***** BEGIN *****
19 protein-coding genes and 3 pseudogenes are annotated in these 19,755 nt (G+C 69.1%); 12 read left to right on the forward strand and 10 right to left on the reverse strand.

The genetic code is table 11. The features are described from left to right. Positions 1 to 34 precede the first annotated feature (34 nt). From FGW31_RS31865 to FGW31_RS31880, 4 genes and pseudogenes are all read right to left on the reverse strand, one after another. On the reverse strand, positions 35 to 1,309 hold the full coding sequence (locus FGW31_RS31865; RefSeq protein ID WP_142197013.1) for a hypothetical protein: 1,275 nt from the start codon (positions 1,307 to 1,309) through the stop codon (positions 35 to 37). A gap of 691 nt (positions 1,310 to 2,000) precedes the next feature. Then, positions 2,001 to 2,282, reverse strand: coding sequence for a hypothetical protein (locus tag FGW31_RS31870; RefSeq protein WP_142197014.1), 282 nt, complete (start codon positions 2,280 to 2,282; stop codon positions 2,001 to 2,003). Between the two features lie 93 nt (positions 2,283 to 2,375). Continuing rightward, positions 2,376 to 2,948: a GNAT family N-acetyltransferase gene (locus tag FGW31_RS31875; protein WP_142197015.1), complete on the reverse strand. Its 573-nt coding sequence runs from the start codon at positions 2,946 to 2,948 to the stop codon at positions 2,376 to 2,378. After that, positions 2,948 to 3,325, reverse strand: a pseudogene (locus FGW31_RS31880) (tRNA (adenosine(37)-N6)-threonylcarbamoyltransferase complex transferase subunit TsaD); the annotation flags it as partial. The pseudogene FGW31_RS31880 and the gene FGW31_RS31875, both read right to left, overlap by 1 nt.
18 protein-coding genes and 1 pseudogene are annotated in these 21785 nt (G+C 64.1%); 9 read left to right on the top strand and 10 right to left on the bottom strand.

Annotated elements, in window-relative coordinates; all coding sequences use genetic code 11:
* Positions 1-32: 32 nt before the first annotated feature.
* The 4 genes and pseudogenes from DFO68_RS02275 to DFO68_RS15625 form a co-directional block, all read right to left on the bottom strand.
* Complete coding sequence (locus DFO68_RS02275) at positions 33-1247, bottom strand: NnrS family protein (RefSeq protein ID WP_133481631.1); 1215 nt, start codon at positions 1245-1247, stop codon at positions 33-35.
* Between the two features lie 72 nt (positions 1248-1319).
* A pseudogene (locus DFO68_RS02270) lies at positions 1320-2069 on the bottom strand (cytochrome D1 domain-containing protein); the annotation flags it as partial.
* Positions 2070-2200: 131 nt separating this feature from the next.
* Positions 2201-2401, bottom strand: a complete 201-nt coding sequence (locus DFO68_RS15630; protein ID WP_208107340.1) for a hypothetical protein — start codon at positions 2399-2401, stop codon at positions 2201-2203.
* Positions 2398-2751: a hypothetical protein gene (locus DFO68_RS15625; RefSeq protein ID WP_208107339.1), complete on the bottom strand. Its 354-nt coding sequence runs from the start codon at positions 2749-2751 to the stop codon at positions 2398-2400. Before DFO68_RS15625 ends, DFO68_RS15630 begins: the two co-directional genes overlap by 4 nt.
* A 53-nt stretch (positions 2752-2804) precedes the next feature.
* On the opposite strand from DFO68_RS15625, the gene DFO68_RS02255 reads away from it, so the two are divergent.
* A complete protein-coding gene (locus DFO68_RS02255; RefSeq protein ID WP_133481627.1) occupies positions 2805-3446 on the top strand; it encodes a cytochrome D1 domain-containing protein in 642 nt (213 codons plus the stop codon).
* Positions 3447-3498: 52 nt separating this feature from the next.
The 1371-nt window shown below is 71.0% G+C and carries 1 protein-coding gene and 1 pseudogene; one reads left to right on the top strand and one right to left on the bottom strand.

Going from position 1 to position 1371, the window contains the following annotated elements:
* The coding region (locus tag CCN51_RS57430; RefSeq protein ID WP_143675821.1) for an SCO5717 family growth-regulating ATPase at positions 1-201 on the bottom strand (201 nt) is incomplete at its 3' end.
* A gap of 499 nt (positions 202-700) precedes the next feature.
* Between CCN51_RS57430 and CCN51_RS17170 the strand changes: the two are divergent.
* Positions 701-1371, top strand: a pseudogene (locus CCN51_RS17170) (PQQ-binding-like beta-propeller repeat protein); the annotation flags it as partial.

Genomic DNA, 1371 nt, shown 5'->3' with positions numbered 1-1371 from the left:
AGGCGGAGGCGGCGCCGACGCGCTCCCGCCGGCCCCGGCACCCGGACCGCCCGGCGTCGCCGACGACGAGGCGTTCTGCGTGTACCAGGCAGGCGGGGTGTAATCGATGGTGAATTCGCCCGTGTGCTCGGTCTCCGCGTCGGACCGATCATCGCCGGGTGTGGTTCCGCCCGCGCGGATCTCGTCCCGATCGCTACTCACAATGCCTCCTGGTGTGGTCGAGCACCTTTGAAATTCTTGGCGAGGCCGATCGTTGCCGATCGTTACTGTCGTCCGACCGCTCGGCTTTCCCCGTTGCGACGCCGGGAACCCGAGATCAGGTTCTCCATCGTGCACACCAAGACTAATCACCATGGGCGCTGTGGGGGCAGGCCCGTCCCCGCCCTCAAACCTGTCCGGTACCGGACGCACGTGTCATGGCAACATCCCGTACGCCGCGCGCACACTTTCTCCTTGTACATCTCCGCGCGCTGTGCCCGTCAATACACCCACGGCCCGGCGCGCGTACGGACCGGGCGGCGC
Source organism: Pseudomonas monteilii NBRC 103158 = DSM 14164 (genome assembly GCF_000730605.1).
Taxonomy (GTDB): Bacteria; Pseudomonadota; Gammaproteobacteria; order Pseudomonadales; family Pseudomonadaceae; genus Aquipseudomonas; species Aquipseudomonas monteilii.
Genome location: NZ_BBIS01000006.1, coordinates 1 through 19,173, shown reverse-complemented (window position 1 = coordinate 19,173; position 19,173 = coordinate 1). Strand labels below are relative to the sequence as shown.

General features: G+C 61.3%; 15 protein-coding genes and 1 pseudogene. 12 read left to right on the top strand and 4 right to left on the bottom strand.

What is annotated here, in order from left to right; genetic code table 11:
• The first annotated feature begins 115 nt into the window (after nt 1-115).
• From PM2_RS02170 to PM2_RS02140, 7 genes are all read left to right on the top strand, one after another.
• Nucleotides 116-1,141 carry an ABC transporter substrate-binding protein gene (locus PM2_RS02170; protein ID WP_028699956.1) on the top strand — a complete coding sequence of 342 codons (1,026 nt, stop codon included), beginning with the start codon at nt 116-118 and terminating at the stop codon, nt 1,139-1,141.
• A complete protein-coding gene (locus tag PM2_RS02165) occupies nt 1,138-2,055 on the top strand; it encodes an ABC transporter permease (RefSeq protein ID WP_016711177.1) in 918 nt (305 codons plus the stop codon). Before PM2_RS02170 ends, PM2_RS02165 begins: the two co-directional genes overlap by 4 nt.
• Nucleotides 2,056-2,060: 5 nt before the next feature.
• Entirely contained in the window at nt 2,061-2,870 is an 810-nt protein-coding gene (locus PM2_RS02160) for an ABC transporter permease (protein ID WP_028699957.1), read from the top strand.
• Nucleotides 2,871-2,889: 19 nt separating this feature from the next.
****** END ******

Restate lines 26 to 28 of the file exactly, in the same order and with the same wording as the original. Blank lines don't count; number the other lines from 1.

Taxonomy (GTDB): Bacteria; Pseudomonadota; Gammaproteobacteria; order Pseudomonadales; family Pseudomonadaceae; genus Aquipseudomonas; species Aquipseudomonas monteilii.
Genome location: NZ_BBIS01000006.1, coordinates 1 through 19,173, shown reverse-complemented (window position 1 = coordinate 19,173; position 19,173 = coordinate 1). Strand labels below are relative to the sequence as shown.

General features: G+C 61.3%; 15 protein-coding genes and 1 pseudogene. 12 read left to right on the top strand and 4 right to left on the bottom strand.